I 'm going to write a letter to our oldest boy who went
Out West last spring to practise law and run for president;
I 'll tell him all the gossip I guess he 'd like to hear,
For he has n't seen the home-folks for going on a year!
Most generally it 's Marthy does the writing, but as she
Is suffering with a felon, why, the job devolves on me--
So, when the supper things are done and put away to-night,
I 'll draw my boots and shed my coat and settle down to write.
I 'll tell him crops are looking up, with prospects big for corn,
That, fooling with the barnyard gate, the off-ox hurt his horn;
That the Templar lodge is doing well--Tim Bennett joined last week
When the prohibition candidate for Congress came to speak;
That the old gray woodchuck 's living still down in the pasture-lot,
A-wondering what 's become of little William, like as not!
Oh, yes, there 's lots of pleasant things and no bad news to tell,
Except that old Bill Graves was sick, but now he 's up and well.
Cy Cooper says--(but I 'll not pass my word that it is so,
For Cy he is some punkins on spinning yarns, you know)--
He says that, since the freshet, the pickerel are so thick
In Baker's pond you can wade in and kill 'em with a stick!
The Hubbard girls are teaching school, and Widow Cutler's Bill
Has taken Eli Baxter's place in Luther Eastman's mill;
Old Deacon Skinner's dog licked Deacon Howard's dog last week,
And now there are two lambkins in one flock that will not speak.
The yellow rooster froze his feet, a-wadin' through the snow
And now he leans ag'in' the fence when he starts in to crow;
The chestnut colt that was so skittish when he went away--
I 've broke him to the sulky and I drive him every day!
We 've got pink window curtains for the front spare-room upstairs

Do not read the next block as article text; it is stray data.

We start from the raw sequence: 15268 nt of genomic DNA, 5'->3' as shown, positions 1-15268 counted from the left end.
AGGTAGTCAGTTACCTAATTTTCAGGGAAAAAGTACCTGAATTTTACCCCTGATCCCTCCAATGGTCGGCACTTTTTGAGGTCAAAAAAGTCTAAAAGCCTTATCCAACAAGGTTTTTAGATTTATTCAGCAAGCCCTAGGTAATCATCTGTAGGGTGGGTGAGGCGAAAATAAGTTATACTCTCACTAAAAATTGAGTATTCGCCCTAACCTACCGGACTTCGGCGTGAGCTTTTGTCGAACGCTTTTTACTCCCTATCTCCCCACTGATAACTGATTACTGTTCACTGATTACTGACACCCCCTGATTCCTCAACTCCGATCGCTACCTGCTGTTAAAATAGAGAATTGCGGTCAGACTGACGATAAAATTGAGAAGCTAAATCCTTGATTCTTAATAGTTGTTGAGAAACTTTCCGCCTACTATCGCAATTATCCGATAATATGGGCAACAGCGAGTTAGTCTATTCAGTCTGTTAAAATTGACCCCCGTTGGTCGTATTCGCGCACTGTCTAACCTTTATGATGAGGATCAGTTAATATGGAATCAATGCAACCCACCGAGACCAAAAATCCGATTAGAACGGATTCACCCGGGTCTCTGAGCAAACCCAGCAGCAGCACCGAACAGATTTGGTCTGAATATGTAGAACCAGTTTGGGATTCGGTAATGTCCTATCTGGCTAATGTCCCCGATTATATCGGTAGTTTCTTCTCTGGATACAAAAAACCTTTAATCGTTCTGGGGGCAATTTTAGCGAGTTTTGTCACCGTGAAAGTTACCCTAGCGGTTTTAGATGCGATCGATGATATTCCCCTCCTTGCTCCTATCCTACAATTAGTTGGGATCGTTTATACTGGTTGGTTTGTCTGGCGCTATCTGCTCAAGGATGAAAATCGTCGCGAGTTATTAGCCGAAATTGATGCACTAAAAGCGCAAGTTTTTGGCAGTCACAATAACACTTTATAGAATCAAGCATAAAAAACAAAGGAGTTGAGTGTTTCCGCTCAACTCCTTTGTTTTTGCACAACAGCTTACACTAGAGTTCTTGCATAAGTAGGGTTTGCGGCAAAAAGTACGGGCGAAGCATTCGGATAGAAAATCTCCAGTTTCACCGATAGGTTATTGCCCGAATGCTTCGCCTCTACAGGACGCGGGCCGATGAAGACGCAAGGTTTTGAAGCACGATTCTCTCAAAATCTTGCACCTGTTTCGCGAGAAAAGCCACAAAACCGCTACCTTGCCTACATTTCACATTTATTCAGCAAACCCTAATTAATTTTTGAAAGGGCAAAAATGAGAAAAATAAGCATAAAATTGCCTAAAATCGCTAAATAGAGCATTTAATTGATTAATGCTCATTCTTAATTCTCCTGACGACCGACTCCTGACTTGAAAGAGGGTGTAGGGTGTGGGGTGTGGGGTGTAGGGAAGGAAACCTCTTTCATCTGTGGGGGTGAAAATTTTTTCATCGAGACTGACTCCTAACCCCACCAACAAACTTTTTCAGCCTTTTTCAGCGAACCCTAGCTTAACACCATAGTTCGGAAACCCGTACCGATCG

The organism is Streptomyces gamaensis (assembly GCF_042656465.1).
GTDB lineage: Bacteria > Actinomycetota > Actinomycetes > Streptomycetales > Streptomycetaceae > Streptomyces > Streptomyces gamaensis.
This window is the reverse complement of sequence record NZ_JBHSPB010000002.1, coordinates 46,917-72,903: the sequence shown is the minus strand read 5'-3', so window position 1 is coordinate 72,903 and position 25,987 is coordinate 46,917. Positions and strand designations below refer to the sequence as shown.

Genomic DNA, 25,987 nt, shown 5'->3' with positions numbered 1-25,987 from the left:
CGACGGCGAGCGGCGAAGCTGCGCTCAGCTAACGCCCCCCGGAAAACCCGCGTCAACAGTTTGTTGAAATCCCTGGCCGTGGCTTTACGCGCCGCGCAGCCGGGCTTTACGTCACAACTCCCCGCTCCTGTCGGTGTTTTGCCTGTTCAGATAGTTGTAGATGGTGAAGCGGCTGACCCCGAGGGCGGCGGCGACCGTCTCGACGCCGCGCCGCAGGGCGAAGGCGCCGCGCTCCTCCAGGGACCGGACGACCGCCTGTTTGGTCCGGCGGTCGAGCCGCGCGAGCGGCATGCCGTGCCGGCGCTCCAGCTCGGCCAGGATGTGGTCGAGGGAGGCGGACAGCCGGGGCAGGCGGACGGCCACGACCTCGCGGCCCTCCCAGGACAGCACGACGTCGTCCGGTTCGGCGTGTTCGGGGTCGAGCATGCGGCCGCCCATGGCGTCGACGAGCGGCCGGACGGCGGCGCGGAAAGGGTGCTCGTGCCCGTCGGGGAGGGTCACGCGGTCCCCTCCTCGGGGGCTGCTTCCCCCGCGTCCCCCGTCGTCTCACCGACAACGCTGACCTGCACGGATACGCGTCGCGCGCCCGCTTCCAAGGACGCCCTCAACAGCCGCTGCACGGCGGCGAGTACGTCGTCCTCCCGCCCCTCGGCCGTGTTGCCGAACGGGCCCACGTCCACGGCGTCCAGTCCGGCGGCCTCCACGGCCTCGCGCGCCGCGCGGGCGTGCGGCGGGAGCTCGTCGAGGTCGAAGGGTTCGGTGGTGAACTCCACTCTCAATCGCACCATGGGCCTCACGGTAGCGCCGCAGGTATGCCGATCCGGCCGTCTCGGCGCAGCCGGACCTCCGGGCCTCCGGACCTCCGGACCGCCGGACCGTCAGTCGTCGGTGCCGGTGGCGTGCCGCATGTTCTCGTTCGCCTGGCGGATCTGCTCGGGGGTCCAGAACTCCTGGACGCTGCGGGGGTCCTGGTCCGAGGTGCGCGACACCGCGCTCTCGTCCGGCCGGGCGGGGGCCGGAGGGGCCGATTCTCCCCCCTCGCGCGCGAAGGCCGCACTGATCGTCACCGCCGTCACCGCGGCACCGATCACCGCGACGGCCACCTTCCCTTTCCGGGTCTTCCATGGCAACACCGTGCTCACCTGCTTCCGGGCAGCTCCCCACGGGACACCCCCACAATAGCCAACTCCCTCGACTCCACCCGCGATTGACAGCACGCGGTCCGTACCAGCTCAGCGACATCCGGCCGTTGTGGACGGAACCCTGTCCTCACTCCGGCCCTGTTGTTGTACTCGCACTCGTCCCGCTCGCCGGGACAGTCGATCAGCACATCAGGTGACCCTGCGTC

And Lizzie's made new covers for the parlor lounge and chairs;
We 've roofed the barn and braced the elm that has the hangbird's nest--
Oh, there 's been lots of changes since our William went out West!
Old Uncle Enos Packard is getting mighty gay--
He gave Miss Susan Birchard a peach the other day!
His late lamented Sarah hain't been buried quite a year,
So his purring 'round Miss Susan causes criticism here.
At the last donation party, the minister opined
That, if he 'd half suspicioned what was coming, he 'd resigned;
For, though they brought him slippers like he was a centipede,
His pantry was depleted by the consequential feed!
These are the things I 'll write him--our boy that 's in the West;
And I 'll tell him how we miss him--his mother and the rest;
Why, we never have an apple-pie that mother does n't say:
'He liked it so--I wish that he could have a piece to-day!'
I 'll tell him we are prospering, and hope he is the same--
That we hope he 'll have no trouble getting on to wealth and fame;
And just before I write 'good-by from father and the rest,'
I 'll say that 'mother sends her love.' and that will please him best.
For when I went away from home, the weekly news I heard
Was nothing to the tenderness I found in that one word--
The sacred name of mother--why, even now as then,
The thought brings back the saintly face, the gracious love again;
And in my bosom seems to come a peace that is divine,
As if an angel spirit communed awhile with mine;
And one man's heart is strengthened by the message from above,
And earth seems nearer heaven when 'mother sends her love.'
This poem has not been translated into any other language yet.